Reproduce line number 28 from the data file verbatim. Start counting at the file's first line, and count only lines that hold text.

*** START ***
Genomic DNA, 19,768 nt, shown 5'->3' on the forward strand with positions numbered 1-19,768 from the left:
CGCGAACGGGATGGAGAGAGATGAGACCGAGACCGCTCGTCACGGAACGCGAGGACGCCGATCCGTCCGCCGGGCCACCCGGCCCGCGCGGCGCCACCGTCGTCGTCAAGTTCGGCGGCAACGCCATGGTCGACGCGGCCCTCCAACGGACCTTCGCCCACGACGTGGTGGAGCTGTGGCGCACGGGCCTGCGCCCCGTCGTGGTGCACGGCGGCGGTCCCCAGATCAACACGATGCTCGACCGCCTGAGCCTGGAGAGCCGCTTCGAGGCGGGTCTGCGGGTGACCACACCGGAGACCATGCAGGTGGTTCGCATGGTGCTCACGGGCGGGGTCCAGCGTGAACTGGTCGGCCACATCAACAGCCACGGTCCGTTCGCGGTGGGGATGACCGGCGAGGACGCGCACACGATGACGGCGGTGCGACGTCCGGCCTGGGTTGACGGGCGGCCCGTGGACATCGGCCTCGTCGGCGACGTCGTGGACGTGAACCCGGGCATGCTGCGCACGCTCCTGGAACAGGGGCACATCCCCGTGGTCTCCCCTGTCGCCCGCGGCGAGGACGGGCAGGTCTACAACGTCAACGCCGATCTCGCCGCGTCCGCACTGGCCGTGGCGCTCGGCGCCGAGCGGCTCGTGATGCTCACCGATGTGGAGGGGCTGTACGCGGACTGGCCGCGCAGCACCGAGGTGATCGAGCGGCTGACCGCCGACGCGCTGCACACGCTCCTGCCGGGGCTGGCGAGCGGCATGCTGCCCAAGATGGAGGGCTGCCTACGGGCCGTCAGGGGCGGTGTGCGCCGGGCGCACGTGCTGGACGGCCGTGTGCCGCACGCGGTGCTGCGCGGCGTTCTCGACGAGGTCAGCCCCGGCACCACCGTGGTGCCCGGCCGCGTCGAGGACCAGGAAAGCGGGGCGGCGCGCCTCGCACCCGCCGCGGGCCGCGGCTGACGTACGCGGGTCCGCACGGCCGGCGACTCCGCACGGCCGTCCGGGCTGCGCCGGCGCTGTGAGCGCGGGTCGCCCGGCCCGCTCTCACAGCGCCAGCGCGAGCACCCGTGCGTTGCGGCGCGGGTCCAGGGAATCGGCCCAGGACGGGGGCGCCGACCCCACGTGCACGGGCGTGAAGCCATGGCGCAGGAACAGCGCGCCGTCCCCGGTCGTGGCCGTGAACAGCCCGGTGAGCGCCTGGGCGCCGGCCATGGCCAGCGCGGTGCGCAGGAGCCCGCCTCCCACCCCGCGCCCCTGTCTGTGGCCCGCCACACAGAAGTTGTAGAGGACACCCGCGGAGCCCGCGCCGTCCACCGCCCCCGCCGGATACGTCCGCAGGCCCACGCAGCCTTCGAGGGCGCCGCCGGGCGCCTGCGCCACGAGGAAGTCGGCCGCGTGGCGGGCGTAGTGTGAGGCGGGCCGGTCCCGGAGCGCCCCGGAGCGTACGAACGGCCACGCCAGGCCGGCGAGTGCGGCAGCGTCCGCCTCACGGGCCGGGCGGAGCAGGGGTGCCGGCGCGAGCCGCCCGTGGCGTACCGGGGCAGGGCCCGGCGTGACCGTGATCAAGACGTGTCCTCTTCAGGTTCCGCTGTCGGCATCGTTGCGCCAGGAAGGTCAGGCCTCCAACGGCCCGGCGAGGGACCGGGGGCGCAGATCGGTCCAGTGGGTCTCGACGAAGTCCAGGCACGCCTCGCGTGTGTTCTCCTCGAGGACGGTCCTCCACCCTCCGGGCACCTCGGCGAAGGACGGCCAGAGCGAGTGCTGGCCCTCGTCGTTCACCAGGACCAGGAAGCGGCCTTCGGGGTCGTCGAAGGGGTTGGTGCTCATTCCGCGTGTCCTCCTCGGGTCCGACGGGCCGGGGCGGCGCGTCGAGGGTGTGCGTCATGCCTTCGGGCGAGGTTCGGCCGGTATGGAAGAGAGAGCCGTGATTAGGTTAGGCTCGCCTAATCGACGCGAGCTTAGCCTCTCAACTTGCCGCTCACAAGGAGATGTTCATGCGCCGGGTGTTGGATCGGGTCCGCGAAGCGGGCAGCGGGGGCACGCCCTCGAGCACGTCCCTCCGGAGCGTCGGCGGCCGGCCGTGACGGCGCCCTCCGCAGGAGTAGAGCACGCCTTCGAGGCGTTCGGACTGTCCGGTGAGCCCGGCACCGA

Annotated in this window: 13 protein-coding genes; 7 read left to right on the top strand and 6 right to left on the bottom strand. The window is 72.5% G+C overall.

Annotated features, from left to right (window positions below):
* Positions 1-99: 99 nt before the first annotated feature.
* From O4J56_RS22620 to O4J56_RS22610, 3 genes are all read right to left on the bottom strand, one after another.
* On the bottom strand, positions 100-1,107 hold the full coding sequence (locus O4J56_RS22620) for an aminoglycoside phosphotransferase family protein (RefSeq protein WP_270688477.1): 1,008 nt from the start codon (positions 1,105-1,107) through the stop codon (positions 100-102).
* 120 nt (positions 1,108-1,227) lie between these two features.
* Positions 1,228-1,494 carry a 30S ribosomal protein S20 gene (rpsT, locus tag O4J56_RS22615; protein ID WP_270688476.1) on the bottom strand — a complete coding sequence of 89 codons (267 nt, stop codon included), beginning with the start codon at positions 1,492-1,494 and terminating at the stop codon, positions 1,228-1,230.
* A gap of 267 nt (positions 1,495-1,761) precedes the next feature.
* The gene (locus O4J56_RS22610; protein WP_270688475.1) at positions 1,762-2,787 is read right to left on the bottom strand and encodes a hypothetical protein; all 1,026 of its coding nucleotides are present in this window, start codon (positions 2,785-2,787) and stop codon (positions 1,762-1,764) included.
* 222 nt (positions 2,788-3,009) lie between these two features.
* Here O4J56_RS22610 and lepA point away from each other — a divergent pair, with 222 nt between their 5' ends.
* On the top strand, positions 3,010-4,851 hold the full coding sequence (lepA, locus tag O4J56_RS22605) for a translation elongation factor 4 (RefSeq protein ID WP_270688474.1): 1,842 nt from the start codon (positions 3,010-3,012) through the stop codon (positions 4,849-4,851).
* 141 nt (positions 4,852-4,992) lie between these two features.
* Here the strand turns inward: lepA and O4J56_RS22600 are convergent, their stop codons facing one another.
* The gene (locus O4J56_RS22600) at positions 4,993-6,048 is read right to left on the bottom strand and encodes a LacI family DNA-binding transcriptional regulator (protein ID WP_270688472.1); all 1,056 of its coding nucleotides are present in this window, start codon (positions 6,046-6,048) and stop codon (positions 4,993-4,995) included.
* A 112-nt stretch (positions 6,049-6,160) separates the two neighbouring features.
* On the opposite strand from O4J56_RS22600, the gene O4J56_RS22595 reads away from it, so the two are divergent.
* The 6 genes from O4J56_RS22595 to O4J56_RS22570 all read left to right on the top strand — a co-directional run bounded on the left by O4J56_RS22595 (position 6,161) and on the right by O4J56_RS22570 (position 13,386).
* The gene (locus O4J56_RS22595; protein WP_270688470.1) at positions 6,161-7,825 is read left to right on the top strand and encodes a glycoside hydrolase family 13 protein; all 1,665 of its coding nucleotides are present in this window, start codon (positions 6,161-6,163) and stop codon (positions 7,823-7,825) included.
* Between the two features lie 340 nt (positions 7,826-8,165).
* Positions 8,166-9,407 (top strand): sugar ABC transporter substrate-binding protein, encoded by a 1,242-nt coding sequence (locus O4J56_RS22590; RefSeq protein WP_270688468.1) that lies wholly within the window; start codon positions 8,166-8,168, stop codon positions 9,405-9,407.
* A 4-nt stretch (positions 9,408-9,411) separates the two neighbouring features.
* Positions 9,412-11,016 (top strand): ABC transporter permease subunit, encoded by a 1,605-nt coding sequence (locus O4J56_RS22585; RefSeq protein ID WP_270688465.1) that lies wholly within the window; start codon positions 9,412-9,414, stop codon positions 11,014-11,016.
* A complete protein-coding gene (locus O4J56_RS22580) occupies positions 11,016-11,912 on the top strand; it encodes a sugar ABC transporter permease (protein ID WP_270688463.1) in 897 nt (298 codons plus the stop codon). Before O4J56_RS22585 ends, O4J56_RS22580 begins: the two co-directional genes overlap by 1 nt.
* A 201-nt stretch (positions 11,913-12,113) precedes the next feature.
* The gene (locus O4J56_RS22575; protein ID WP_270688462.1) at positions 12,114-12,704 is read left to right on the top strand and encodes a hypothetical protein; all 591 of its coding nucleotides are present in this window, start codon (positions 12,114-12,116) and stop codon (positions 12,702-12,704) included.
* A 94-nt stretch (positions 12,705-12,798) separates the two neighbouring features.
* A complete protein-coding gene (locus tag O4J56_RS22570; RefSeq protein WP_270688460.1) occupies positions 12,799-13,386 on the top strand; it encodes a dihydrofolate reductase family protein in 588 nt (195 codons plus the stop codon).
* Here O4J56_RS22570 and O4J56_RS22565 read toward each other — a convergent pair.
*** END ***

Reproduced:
* The gene (locus O4J56_RS22575; protein ID WP_270688462.1) at positions 12,114-12,704 is read left to right on the top strand and encodes a hypothetical protein; all 591 of its coding nucleotides are present in this window, start codon (positions 12,114-12,116) and stop codon (positions 12,702-12,704) included.